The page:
Friday, August 2, 2019

A Preliminary Study by Carl Haag

In this preliminary study for a bridal procession, Carl Haag uses the camel's eye as the vanishing point of the scene. The eye level of the viewer is drawn horizontally through that point. That line describes a plane about eight feet above the ground, approximately two feet above the heads of standing adult figures.


Sketch for the lower half of A Bridal Procession at Damascus,
Haag, Carl R.W.S (1820 - 1915), Syria (drawn) ca. 1892 (drawn)
Using pen and ink for studies is a method that goes back to the old masters. The shadow values are suggested with simple brown washes. It's a good practice because it forces you to commit to an idea and see it through.

Carl Haag, Wedding procession in Damascus
When it comes to doing the final painting, you may choose a completely different idea.

4 comments:

Bil Hardenberger said...

I always find studies like this, cartoons from the old masters, and prelims from artists like Frazetta to be as, or even more compelling than the final art.

Pat Bollin said...

Thanks for continuing to do this blog. Sometimes it may seem like nothing but crickets when you post something, but there are still those of us out there who are enjoying and benefiting from your posts. Thanks

Stephen and Nyree said...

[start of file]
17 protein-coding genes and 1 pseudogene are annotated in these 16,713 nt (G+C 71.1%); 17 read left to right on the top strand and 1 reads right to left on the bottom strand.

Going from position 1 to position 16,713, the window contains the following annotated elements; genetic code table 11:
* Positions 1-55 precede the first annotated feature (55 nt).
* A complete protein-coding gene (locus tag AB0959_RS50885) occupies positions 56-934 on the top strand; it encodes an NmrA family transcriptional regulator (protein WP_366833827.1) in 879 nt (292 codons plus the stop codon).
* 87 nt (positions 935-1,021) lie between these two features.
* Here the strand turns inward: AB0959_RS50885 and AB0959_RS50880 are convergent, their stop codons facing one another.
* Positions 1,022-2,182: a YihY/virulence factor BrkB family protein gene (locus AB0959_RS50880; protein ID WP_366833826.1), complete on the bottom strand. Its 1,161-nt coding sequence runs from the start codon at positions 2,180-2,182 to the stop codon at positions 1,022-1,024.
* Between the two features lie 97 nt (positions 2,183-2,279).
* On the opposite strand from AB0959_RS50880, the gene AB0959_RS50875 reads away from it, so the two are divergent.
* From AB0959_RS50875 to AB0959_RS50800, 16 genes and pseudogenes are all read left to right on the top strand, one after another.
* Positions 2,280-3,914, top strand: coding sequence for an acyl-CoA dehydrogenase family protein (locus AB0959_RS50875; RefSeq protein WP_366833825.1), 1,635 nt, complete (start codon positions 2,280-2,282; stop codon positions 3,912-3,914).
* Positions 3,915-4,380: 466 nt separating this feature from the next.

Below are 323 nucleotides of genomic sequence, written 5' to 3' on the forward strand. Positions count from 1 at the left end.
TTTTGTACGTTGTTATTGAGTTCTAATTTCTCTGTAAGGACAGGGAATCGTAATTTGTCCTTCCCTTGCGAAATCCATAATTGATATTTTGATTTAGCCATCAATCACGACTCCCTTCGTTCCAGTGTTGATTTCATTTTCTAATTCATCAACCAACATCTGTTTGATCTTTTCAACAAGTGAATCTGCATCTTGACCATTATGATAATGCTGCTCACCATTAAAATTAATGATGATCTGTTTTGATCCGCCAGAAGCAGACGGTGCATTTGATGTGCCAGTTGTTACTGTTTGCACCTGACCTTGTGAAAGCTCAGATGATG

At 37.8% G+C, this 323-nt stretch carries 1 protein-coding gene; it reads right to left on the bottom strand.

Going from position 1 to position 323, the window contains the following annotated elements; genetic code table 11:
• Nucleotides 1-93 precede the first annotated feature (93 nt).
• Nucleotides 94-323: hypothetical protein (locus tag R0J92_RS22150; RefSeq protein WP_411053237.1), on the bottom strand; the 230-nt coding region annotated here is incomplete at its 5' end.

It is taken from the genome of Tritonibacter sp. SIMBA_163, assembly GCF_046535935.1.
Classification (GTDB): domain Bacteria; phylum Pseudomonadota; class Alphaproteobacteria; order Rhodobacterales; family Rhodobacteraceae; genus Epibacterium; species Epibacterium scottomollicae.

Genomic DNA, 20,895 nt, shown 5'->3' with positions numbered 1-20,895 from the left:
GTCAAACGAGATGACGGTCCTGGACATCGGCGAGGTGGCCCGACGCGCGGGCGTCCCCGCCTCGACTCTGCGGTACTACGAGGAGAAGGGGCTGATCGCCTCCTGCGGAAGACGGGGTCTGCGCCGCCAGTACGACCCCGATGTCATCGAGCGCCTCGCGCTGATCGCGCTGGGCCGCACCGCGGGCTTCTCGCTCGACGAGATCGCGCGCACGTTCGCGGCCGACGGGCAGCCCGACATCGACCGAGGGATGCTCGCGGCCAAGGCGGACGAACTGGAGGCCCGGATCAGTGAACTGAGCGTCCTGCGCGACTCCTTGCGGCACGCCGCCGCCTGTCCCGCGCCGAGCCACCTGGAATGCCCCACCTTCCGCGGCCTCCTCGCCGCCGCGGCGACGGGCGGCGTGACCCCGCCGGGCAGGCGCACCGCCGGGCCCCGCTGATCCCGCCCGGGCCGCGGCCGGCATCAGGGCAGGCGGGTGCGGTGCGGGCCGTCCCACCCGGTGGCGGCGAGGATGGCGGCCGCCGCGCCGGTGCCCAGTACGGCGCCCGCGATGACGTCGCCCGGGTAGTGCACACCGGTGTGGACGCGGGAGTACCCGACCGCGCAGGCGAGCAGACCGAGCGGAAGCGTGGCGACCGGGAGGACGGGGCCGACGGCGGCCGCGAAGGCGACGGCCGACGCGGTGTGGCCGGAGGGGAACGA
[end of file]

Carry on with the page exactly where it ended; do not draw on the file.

I have read a couple of watercolor instruction books from the 1800's and they recommend this process of doing a pencil sketch, then going over the image with Sepia (or India ink) to draw in the shapes. Then diluting the sepia ink with water use it to create layered washes of ink for the shadowed areas. The formula then requires that you let the ink washes dry completely and then go over it with watercolor washes in layers as needed. Finally 'body color' or gouache to add the highlights. From this lovely preliminary sketch I can see he was taught this same method. I honestly prefer his prelim. sketch to the final.
I have tried this method only twice and had varying results. I plan to play with it more. I was curious if you have tried this old method of watercolor painting James?

Rich said...

Something from the preliminary sketch is still recognizable in the final painting:-)

Great "step ahead" illustrated here.